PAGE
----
We meet individuals who have been deaf for many years or registered blind for most of their lives. They and their families are likely to belong to groups which know about the difficulties and uniqueness of life lacking a dimension of perception and the communication associated with it. This may be strength which will sustain them.

    More commonly, loss of hearing or loss of sight comes with advancing years so that neither the individual nor their family are used to it. Never the less such losses are so common in late life that their coming may not be entirely a surprise.

    Loss of cognition undermines competence and confidence. This is magnified by the removal of another limb which might provide compensatory reassurance. So it is that these combination losses release symptoms of anxiety, depression and sensitivity, even paranoia. Getting close to reduce the destructive arousal is key to all we try to do.

    Work with families and with others who are known and trusted and can speak the language is the trusted plank of successful interventions.    

    The study protocol talks of screening. This suggests we should be looking for instances of these comorbidities ahead of their presentation to routine services. I am not sure there will be great enthusiasm for this. Iliffe and Manthorpe’s series of articles in the Journal of Dementia Care has raised the question whether ‘screening’ for dementia is a good use of resources. Indeed Alistair Burns would agree with them but is in favour of enhanced case finding. That seems to be a wise position. It is one I am comfortable with and would be right for the comorbidity exercise.

    There is much emphasis too, in the outline of the project, on a search for adapted tools to facilitate assessments, ‘the development of a composite e-screen for sensory, cognitive and mental functioning’ and ‘a clinical trial of a newly developed ‘sensory support’ intervention’. I am not quite sure what any of that will look like, so there is much to be learned by dinosaurs like me.

    In my experience the most powerful tool in understanding and diagnosis is a competent history taken from the patient and from others. This, combined with the use of established short measures of cognition, interpreted to take account sensory difficulties, and supplemented where indicated by additional investigations, will give answers. It also serves to establish a relationship between the clinician and the patient and family, and sets the scene for realistic interventions and plans for the future.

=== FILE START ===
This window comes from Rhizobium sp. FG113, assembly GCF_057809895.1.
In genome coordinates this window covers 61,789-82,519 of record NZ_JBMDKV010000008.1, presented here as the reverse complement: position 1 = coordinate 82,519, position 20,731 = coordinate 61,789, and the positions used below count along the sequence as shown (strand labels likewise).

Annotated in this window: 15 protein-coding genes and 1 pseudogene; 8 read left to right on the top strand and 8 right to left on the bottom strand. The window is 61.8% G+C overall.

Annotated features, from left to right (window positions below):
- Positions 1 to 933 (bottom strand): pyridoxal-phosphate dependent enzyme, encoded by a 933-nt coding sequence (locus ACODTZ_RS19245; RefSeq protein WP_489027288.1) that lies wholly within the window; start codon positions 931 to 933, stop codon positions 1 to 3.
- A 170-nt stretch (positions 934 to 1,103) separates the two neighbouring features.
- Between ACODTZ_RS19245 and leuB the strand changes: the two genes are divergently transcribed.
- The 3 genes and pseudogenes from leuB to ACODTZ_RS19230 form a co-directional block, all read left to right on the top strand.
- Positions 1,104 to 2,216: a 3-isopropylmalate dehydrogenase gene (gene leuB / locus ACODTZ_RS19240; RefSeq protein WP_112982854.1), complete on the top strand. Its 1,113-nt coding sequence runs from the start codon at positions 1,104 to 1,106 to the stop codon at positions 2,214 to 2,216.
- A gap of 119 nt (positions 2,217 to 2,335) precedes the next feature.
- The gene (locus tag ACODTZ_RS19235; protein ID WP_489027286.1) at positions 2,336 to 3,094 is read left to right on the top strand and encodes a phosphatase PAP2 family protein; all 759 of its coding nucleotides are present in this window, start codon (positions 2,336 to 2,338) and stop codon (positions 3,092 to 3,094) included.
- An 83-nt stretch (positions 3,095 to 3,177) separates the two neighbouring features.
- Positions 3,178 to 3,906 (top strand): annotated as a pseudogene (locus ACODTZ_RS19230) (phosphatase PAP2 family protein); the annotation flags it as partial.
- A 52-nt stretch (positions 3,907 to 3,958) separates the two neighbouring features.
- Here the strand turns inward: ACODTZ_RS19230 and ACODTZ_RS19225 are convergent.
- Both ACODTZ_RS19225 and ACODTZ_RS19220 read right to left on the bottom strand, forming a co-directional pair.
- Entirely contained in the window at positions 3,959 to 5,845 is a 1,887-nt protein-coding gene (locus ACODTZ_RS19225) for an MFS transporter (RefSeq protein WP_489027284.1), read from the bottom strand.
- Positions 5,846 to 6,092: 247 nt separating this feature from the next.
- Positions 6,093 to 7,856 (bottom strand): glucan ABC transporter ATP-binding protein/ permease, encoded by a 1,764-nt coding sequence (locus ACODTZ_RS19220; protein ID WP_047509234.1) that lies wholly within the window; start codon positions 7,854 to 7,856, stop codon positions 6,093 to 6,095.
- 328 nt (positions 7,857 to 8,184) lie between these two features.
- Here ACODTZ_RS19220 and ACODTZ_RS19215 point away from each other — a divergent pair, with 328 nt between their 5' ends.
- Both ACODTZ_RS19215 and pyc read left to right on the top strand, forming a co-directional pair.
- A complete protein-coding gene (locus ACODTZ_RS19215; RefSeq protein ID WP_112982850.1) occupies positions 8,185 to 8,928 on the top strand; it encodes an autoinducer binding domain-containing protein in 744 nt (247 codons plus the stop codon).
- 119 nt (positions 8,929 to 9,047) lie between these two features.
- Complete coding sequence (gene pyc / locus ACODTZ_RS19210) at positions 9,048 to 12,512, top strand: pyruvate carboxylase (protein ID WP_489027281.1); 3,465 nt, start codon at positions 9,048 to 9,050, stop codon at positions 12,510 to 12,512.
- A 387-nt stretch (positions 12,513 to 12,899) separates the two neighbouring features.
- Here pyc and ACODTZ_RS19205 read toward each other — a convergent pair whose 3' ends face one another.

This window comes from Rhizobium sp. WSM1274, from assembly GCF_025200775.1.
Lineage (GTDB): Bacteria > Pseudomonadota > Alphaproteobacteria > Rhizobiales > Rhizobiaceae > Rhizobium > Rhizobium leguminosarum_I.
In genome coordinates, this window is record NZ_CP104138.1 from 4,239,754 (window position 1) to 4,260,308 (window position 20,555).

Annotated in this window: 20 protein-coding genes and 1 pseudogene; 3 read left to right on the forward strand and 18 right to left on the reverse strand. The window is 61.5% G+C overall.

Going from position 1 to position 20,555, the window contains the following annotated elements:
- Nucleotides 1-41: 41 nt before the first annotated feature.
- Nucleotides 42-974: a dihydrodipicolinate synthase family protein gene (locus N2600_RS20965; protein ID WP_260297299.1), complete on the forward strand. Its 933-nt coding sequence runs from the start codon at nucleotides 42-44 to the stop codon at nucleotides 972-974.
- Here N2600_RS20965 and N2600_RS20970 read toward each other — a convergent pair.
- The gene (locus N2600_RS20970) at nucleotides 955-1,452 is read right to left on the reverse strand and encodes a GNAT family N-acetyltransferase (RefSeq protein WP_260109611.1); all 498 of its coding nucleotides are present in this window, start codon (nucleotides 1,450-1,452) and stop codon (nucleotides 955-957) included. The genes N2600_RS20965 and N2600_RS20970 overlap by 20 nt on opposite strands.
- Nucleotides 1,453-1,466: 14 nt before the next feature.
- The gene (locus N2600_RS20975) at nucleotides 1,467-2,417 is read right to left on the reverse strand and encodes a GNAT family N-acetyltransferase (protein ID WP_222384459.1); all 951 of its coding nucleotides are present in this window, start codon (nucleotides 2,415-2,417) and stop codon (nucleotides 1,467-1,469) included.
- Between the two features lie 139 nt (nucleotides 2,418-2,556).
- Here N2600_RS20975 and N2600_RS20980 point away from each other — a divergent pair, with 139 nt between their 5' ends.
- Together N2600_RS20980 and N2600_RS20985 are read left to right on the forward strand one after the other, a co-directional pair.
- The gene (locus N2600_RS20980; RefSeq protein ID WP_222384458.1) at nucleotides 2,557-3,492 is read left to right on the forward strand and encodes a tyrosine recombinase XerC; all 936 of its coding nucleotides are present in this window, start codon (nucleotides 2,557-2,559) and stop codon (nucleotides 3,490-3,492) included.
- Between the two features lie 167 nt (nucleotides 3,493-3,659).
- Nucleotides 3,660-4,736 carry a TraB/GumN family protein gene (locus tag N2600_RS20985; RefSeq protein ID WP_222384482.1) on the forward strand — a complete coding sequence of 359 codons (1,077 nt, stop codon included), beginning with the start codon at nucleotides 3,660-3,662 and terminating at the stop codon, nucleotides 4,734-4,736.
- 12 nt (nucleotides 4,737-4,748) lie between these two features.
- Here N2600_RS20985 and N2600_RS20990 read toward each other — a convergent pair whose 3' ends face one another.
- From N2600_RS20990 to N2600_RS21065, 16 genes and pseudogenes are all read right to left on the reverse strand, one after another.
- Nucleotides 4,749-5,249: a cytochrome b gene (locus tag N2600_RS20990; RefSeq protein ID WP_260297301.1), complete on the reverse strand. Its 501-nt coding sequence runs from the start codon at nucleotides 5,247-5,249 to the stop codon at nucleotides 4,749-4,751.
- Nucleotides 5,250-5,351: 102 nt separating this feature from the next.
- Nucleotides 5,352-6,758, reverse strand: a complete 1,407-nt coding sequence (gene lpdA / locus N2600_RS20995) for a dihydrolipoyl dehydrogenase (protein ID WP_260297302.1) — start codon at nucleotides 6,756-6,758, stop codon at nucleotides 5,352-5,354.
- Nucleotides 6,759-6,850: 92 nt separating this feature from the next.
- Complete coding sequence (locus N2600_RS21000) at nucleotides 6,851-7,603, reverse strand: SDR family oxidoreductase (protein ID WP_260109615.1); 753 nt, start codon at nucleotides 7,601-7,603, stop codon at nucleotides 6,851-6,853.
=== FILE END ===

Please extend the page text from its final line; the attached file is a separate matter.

We talked about the similarities and differences between life changed by a sensory deficit such as blindness and life changing with dementia. John Hull’s ‘Touching the Rock’ is my source for knowing about blindness from the inside. I do not have a similar resource for hearing loss from the inside, but will be grateful for any pointers. Robert Davis’s ‘My Journey into Alzheimer’s Disease’ remains the written account which I share with others and which is closest to my own perceptions after fifty years of living alongside the condition. Tony Husband’s ‘Take Care Son’ and the film ‘Iris’ are moving and informative and also come close.

    Best help for individuals and families experiencing the multidimensional challenges of cognitive loss and sensory deficits, almost certainly complicated further by other concurrent pathologies, will come from the application of best practice by specialist services translated and provided within primary care. Primary care because this is where the individual and family are known and where all the components and changes will be understood, interpreted and life allowed to continue with most natural support and least restrictions. Which brings us back, as often, to the Gnosall model www.gnosallsurgery.co.uk/clinics-and-services.aspx?t=5

    So we look forward to learning more from this ambitious study of an important phenomenon.